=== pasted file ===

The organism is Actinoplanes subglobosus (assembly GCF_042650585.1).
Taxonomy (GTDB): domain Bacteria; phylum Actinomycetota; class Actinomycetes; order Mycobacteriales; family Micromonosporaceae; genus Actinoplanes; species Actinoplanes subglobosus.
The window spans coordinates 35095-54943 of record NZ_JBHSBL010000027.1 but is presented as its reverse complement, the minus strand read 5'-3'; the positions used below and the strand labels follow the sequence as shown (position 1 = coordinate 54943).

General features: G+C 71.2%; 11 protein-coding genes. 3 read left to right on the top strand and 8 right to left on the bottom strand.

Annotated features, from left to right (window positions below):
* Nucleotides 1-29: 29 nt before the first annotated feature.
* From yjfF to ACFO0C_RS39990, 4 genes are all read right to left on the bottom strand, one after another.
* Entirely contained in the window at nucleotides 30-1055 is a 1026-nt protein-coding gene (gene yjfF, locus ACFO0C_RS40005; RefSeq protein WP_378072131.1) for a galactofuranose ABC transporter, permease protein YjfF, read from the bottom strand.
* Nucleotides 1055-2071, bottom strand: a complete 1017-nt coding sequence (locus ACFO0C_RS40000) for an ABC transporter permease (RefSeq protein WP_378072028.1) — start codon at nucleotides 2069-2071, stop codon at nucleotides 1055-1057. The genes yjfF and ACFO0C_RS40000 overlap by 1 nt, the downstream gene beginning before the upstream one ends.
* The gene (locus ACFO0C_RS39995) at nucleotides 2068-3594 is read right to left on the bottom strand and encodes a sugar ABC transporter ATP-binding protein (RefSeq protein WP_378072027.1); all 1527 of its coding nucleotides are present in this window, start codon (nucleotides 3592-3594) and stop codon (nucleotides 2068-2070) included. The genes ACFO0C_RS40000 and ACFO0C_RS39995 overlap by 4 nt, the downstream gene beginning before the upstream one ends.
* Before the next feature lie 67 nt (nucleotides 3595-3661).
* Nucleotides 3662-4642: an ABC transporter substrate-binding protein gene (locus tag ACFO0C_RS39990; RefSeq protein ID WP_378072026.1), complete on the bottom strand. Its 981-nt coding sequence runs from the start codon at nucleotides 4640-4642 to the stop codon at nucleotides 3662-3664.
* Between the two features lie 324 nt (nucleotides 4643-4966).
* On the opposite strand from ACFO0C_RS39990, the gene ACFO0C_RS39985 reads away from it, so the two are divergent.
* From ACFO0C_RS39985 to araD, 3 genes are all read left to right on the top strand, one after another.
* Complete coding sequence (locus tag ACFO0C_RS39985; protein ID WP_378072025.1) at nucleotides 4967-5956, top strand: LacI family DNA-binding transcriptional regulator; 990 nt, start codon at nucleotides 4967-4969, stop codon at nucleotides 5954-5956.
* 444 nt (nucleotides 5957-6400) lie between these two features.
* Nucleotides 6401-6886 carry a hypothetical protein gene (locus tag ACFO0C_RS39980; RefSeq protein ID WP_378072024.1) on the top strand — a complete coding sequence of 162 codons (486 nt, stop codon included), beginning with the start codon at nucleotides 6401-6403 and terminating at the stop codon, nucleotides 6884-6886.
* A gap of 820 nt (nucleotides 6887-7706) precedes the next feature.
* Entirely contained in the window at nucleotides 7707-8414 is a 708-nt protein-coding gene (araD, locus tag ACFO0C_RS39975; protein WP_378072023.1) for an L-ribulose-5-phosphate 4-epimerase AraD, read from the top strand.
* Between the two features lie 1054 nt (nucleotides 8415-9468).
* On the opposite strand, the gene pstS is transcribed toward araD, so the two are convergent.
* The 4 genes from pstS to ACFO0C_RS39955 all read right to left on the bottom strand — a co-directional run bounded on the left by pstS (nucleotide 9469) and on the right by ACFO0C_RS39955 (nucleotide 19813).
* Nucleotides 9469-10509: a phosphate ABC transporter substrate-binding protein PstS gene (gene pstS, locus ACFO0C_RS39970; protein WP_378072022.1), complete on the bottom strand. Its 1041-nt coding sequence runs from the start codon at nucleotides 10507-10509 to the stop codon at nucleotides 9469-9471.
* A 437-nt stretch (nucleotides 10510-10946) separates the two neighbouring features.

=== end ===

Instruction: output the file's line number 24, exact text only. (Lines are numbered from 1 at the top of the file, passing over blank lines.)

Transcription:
* Nucleotides 9469-10509: a phosphate ABC transporter substrate-binding protein PstS gene (gene pstS, locus ACFO0C_RS39970; protein WP_378072022.1), complete on the bottom strand. Its 1041-nt coding sequence runs from the start codon at nucleotides 10507-10509 to the stop codon at nucleotides 9469-9471.